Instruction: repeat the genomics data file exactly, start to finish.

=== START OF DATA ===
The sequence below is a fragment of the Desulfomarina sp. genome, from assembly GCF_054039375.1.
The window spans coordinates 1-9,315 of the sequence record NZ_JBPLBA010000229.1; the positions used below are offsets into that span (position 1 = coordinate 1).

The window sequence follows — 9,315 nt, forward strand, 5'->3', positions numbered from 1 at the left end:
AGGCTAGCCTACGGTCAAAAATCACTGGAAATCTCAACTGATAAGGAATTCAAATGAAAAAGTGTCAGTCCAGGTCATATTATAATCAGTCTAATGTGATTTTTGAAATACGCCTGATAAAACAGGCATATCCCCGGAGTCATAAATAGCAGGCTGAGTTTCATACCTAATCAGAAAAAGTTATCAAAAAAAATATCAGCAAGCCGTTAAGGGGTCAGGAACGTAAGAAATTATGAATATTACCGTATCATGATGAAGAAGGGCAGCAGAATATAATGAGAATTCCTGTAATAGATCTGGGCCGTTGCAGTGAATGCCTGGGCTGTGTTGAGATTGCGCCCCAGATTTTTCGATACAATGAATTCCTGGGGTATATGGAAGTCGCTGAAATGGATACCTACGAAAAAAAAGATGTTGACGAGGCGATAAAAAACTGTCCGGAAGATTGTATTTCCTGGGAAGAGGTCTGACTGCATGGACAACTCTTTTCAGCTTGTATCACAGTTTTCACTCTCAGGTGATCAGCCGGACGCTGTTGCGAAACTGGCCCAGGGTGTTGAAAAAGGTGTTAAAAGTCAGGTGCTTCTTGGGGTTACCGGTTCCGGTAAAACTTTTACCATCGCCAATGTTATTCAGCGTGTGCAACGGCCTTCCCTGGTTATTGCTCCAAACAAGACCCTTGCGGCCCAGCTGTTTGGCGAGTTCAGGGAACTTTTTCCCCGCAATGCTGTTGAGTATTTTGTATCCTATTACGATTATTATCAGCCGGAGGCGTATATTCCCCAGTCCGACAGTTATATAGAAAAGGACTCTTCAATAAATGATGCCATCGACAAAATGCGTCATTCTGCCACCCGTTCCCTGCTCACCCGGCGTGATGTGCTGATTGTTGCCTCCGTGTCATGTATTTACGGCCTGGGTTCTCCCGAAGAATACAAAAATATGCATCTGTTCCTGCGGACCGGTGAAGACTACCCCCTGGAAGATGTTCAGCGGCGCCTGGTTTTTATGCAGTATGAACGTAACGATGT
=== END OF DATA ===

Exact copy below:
The sequence below is a fragment of the Desulfomarina sp. genome, from assembly GCF_054039375.1.
The window spans coordinates 1-9,315 of the sequence record NZ_JBPLBA010000229.1; the positions used below are offsets into that span (position 1 = coordinate 1).

The window sequence follows — 9,315 nt, forward strand, 5'->3', positions numbered from 1 at the left end:
AGGCTAGCCTACGGTCAAAAATCACTGGAAATCTCAACTGATAAGGAATTCAAATGAAAAAGTGTCAGTCCAGGTCATATTATAATCAGTCTAATGTGATTTTTGAAATACGCCTGATAAAACAGGCATATCCCCGGAGTCATAAATAGCAGGCTGAGTTTCATACCTAATCAGAAAAAGTTATCAAAAAAAATATCAGCAAGCCGTTAAGGGGTCAGGAACGTAAGAAATTATGAATATTACCGTATCATGATGAAGAAGGGCAGCAGAATATAATGAGAATTCCTGTAATAGATCTGGGCCGTTGCAGTGAATGCCTGGGCTGTGTTGAGATTGCGCCCCAGATTTTTCGATACAATGAATTCCTGGGGTATATGGAAGTCGCTGAAATGGATACCTACGAAAAAAAAGATGTTGACGAGGCGATAAAAAACTGTCCGGAAGATTGTATTTCCTGGGAAGAGGTCTGACTGCATGGACAACTCTTTTCAGCTTGTATCACAGTTTTCACTCTCAGGTGATCAGCCGGACGCTGTTGCGAAACTGGCCCAGGGTGTTGAAAAAGGTGTTAAAAGTCAGGTGCTTCTTGGGGTTACCGGTTCCGGTAAAACTTTTACCATCGCCAATGTTATTCAGCGTGTGCAACGGCCTTCCCTGGTTATTGCTCCAAACAAGACCCTTGCGGCCCAGCTGTTTGGCGAGTTCAGGGAACTTTTTCCCCGCAATGCTGTTGAGTATTTTGTATCCTATTACGATTATTATCAGCCGGAGGCGTATATTCCCCAGTCCGACAGTTATATAGAAAAGGACTCTTCAATAAATGATGCCATCGACAAAATGCGTCATTCTGCCACCCGTTCCCTGCTCACCCGGCGTGATGTGCTGATTGTTGCCTCCGTGTCATGTATTTACGGCCTGGGTTCTCCCGAAGAATACAAAAATATGCATCTGTTCCTGCGGACCGGTGAAGACTACCCCCTGGAAGATGTTCAGCGGCGCCTGGTTTTTATGCAGTATGAACGTAACGATGT